Written by Michelle at 7:55 pm    

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Categories: Yearly Round-Up  

Sunday, December 31, 2023

The Books of 2023: Final Roundup

Now for all the bits and pieces and data!

2023 Covers

A Sinister Revenge

I do so love a pretty book cover.

As has happened every year since I started reading the series, the cover from the latest Veronica Speedwell book was a favorite (The first book in the series initially had a different style cover–the designs they’re using now started with the second book). This one, like the rest, are utterly gorgeous.

A Sinister Revenge (2023) Deanna Raybourn

Cover design & illustration by Leo Nickolls. Published by Berkley (Penguin)

Veronica Speedwell: A Curious Beginning (2015), A Perilous Undertaking (2017), A Treacherous Curse (2018), A Dangerous Collaboration (2019), A Murderous Relation (2020), An Unexpected Peril (2021), An Impossible Impostor (2022)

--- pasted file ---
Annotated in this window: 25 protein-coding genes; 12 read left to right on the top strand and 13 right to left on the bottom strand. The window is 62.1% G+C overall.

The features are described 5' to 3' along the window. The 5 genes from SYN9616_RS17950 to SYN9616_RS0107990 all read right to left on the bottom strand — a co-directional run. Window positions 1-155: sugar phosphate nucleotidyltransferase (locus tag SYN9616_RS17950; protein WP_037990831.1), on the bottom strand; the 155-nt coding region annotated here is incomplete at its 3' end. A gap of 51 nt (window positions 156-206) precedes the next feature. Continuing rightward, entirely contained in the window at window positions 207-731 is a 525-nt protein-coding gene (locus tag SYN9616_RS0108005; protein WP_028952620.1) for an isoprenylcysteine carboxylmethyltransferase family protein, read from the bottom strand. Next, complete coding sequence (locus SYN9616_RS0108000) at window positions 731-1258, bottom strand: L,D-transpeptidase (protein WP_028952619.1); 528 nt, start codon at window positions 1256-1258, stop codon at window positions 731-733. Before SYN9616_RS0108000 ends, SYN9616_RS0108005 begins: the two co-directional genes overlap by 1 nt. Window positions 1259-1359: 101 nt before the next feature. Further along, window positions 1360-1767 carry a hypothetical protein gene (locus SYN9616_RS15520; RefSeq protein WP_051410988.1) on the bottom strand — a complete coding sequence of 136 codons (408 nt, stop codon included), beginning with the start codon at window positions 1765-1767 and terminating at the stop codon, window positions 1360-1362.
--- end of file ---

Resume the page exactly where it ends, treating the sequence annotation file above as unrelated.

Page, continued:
Once a Rogue

Also making another appearance is Allie Therin‘s Magic in Manhattan series.

I really deeply love the monochrome covers and the art deco elements. They are clean and eye catching, and I find them very pretty.

Once a Rogue (2023) Allie Therin Published by Carina Press. Unfortunately, Carina Press doesn’t credit their cover artists which, as I have repeatedly noted, is a shame.

Magic in Manhattan: Spellbound (2019), Starcrossed (2020), Wonderstruck (2021)
Roaring Twenties Magic: Proper Scoundrels (2021), Once a Rogue (2023)

To the best of my memory, this is the first year Berkley hasn’t had the highest number of great covers. But pretty sure that’s because I only read four books published by Berkley this year.

Publishers with multiple covers I loved:

  • Self-Published: 6
  • Crooked Lane Books: 6
  • Blue Octopus Press: 4
  • Berkley: 3
  • Viking: 4
  • Tor: 3

We’ve come a long way in self-published covers; I adore that authors of self-published books are giving us so many gorgeous covers.

My favorite covers of 2023:

Fantasy       Mystery       Romance       Science Fiction

 

2023 Books

The Bookshop and the Barbarian